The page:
After the Election Commission is done, the new parliament will be seated and needs to elect a speaker, his two deputies, and then a president by two-thirds of the legislature, 217 votes out of 325. The president will then tell the bloc with the most votes to come up with a ruling coalition to name a new prime minister. A majority, 163 votes, is necessary to form a new government.

McClatchy’s count covers 285 seats in parliament. 25 contests were too close to calculate, and did not include the 15 seats set aside for minorities and compensation seats that will go to parties that did well nationally, but not in any given province to win.

According to Inside Iraq, Prime Minster Nouri al-Maliki’s State of Law list is still in the lead with 85 seats. That’s only two seats more than former Prime Minister Iyad Allawi’s Iraqi National Movement. Coming in third is the Iraqi National Alliance made up of the Supreme Council and the Sadrists with 62 seats, and then the Kurdish Alliance with 37. McClatchy’s estimate is close to previous ones reported here before. With 66% of the vote counted, the Institute for the Study of War had State of Law ahead with up to 79 seats, the National Movement second with up to 70 seats, the National Alliance third with up to 61 seats, and the Kurdish Alliance fourth with 35 seats. With 80% of the vote tabulated, Alsumaria TV had Maliki and Allawi tied with 87 seats each, followed by the National Alliance with 67 seats, and then the Kurdish Alliance with 38 seats. This blog’s count with 80% of the vote was similar with State of Law and the National Movement tied with 90 seats, followed by the National Alliance’s 66, and the Kurdish Alliance’s 39. Reidar Visser of the Norwegian Institute of International Affairs was the only one to come up with a slightly different count when two-thirds of the vote had been made public. He had Allawi in first with 90 seats, Maliki second with 88, the National Alliance third with 67, and the Kurdish Alliance fourth with 39.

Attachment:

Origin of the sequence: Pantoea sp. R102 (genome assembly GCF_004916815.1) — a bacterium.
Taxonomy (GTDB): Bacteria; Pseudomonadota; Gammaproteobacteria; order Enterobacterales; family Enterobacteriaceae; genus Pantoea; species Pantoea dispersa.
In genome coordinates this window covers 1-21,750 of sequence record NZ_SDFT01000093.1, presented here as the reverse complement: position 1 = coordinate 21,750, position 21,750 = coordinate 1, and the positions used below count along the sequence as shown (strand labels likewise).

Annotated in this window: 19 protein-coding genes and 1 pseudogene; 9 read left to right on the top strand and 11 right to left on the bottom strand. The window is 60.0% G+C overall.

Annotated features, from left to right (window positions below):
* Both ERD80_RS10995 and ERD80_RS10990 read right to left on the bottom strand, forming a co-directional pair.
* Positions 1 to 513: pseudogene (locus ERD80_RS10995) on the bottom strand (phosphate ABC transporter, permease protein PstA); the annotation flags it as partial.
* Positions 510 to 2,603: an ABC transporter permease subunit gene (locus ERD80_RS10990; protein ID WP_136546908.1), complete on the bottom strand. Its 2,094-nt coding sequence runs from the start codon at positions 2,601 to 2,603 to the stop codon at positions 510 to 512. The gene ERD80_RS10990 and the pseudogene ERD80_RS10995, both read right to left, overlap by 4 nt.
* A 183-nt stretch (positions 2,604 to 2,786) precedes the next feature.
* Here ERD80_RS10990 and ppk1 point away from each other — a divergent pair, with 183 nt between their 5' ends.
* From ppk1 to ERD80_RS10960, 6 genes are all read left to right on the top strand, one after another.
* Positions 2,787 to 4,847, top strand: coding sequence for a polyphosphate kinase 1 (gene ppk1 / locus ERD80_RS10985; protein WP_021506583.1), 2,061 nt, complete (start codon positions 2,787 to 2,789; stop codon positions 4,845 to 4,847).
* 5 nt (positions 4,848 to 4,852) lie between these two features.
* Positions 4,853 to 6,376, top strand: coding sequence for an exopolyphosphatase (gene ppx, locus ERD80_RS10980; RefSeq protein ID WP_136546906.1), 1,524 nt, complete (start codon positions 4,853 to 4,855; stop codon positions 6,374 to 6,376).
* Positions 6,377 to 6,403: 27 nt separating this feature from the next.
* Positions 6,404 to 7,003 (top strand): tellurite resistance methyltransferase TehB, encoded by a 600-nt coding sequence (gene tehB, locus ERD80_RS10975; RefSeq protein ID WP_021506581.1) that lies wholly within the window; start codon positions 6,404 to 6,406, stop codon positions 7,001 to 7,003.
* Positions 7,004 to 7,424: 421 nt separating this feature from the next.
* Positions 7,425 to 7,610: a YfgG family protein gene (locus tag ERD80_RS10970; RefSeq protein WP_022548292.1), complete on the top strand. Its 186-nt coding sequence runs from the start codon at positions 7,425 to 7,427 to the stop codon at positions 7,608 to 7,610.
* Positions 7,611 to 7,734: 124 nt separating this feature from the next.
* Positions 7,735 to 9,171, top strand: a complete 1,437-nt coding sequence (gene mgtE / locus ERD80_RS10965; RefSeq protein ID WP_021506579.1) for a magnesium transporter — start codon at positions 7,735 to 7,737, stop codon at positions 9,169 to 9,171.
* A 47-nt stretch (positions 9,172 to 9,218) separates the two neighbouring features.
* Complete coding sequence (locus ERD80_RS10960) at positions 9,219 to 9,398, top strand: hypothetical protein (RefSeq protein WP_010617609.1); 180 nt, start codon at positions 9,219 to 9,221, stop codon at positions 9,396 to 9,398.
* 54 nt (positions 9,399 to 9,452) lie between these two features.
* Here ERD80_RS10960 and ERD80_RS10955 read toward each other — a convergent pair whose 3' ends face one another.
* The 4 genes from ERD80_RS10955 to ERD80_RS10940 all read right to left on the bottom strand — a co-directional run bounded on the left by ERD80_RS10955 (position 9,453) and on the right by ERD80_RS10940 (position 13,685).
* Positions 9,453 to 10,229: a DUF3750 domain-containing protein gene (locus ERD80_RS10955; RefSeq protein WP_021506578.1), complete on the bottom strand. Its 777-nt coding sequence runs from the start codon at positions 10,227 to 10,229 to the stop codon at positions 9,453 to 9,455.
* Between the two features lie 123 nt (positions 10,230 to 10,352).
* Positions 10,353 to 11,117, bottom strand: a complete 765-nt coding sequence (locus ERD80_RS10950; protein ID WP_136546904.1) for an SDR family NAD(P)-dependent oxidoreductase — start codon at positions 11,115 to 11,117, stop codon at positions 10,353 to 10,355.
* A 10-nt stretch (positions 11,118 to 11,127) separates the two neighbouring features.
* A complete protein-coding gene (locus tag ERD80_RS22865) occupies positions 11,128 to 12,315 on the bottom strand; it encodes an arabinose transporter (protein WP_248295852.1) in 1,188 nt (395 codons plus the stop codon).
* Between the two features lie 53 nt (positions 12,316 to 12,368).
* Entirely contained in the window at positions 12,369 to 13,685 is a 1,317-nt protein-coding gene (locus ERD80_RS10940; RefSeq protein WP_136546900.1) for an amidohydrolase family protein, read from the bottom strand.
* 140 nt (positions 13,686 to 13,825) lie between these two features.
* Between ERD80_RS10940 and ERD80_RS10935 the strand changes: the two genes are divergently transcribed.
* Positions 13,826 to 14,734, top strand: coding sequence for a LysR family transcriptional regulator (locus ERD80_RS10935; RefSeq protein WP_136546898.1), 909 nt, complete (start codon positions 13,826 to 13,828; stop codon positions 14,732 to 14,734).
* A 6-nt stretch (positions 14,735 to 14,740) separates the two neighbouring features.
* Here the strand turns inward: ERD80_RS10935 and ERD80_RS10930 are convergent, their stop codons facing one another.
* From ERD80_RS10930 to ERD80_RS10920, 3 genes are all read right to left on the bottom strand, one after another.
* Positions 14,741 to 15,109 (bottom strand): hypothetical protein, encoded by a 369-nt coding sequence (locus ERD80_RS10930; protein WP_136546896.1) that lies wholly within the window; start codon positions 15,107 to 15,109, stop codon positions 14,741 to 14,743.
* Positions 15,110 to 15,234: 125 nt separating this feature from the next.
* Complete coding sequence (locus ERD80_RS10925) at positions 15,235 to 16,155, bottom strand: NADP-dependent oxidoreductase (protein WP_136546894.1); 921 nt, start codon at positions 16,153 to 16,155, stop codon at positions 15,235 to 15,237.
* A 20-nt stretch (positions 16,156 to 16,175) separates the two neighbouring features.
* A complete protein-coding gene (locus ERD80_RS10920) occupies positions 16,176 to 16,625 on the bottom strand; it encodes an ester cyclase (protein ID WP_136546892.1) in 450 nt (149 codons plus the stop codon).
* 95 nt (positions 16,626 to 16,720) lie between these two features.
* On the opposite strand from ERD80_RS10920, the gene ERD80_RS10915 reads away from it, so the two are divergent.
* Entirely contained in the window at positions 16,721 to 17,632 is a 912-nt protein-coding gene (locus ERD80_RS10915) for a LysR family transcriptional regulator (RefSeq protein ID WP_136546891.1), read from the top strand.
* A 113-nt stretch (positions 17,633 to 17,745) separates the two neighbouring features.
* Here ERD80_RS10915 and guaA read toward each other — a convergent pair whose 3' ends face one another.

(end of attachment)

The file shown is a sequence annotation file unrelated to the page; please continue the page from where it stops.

With the counting almost done and State of Law holding an ever so slim lead, they have already nominated Maliki for a second term as head of state. It’s unknown how hard it will be for him to find partners. Early on it seemed that the National Alliance would support Maliki, and he was trying to woo the Kurds, but now rumors are swirling of Iraq’s neighbors trying to rally support behind Allawi. The Sadrists have also come out ahead of the Supreme Council within the National Alliance, which could complicate talks since Maliki led a crackdown against Sadr’s Mahdi Army in 2008. Some in State of Law have even mentioned dumping Maliki if it came down to it in return for a leading role in the new administration. 

Allawi could find it no easier to become prime minister if Maliki fails. For example, the Kurds will play a crucial role in any new government, but members of the National Movement have demanded that an Arab be president instead of a Kurd, and have warned Allawi to make no concessions on Kirkuk, which will be a major demand of the Kurdish Alliance. That didn’t stop Allawi and Vice President Tariq al-Hashemi from recently traveling to Kurdistan to talk about an alliance.

With State of Law and the National Movement both finishing with roughly 80 seats, it will take another 80 to get a majority in parliament. The only way possible to get that number is to bring on board the other two major lists the Iraqi National Alliance and the Kurdish Alliance, or for State of Law and the National Movement to join together. That latter scenario would seem very unlikely as Maliki and Allawi are both competing to become Iraq’s leader, but anything is possible in Iraqi politics. If the situation becomes deadlocked an outside candidate might even have to be found to replace the two frontrunners.

Projected Seat Distributions In Parliament

McClatchy Newspapers Count – 89% of Votes Counted
State of Law 85 Seats
Iraqi National Movement 82 Seats
Iraqi National Alliance 62 Seats
Kurdish Alliance 37 Seats
Change List 7 Seats
Accordance Front 5 Seats
Unity of Iraq 3 Seats
Kurdish Islamic Group 2 Seats
Kurdish Islamic Union 2 Seats

Alsumaria TV Count – 80% of Votes Counted
State of Law 87 Seats
Iraqi National Movement 87 Seats
Iraqi National Alliance 67 Seats
Kurdish Alliance 38 Seats

Musings On Iraq Count – 80% of Votes Counted
State of Law: 90
Iraqi National Movement: 90
Iraqi National Alliance: 66
Kurdish Alliance: 39
Change List: 8
Accordance Front: 4
Kurdish Islamic Union: 4
Unity of Iraq: 3
Kurdish Islamic Group: 3

Institute for the Study of War Count – 66% of Votes Counted
State of Law 73-79 Seats
Iraqi National Movement 62-70 Seats
Iraqi National Alliance 56-61 Seats
Kurdish Alliance 33-35 Seats
Change List 9-10 Seats
Accordance Front 5-7 Seats
Unity of Iraq 5-6 Seats
Kurdistan Islamic Union 4 Seats
Unity of Iraq 3 Seats

Reidar Visser Count – 66% of Votes Counted
Iraqi National Movement 90 Seats
State of Law 88 Seats
Iraqi National Alliance 67 Seats
Kurdish Alliance 39 Seats
Change List 8 Seats
Accordance Front 4 Seats


AK News, “Law State Coalition nominates al-Maliki for Prime Minister,” 3/18/10

Allam, Hannah and Hammoudi, Laith, “Even if he wins, Maliki may be out as Iraq’s prime minister,” McClatchy Newspapers, 3/18/10

Alsumaria, “IHEC: 80% of votes show Allawi in the lead,” 3/17/10

Fadel, Leila, “Iraqi election accentuates country’s deep divides,” Washington Post, 3/18/10

Institute for the Study of War, “Fact Sheet: Iraq’s Preliminary Elections results,” 3/16/10

McClatchy Newspapers, “Iraq’s Elections Results,” Inside Iraq, 3/18/10